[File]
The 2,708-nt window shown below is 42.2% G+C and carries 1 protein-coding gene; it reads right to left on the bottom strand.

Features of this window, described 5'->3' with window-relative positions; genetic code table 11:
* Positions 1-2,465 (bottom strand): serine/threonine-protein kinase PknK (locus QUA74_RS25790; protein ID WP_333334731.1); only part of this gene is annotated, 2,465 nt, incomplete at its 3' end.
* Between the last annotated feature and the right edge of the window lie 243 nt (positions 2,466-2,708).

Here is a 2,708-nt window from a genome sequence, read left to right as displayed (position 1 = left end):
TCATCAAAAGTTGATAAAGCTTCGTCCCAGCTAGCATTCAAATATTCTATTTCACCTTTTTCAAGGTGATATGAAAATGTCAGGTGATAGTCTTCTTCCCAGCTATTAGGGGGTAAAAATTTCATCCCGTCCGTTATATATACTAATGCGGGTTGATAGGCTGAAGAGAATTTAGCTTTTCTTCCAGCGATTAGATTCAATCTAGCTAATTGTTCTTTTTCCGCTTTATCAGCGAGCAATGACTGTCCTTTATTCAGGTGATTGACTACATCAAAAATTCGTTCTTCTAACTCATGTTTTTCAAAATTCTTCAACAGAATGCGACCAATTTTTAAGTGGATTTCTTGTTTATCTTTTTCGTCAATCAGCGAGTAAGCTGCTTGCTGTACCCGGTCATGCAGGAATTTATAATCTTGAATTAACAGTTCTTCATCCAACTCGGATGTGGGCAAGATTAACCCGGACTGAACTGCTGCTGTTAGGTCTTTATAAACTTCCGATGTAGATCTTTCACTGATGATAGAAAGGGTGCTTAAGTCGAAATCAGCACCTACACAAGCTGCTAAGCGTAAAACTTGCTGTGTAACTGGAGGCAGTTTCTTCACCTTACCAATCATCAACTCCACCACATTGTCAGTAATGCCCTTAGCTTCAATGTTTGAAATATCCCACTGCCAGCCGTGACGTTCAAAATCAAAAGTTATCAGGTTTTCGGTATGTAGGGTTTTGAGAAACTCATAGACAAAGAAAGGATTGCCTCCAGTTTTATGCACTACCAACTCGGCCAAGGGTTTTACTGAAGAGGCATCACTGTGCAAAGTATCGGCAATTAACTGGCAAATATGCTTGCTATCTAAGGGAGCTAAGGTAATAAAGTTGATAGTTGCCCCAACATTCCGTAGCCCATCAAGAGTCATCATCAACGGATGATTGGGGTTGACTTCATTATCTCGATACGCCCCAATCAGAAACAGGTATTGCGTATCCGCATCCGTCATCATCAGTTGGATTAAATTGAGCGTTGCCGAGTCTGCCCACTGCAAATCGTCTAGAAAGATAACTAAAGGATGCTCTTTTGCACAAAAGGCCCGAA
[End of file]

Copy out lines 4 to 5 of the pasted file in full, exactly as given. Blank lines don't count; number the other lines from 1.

* Between the last annotated feature and the right edge of the window lie 243 nt (positions 2,466-2,708).

Here is a 2,708-nt window from a genome sequence, read left to right as displayed (position 1 = left end):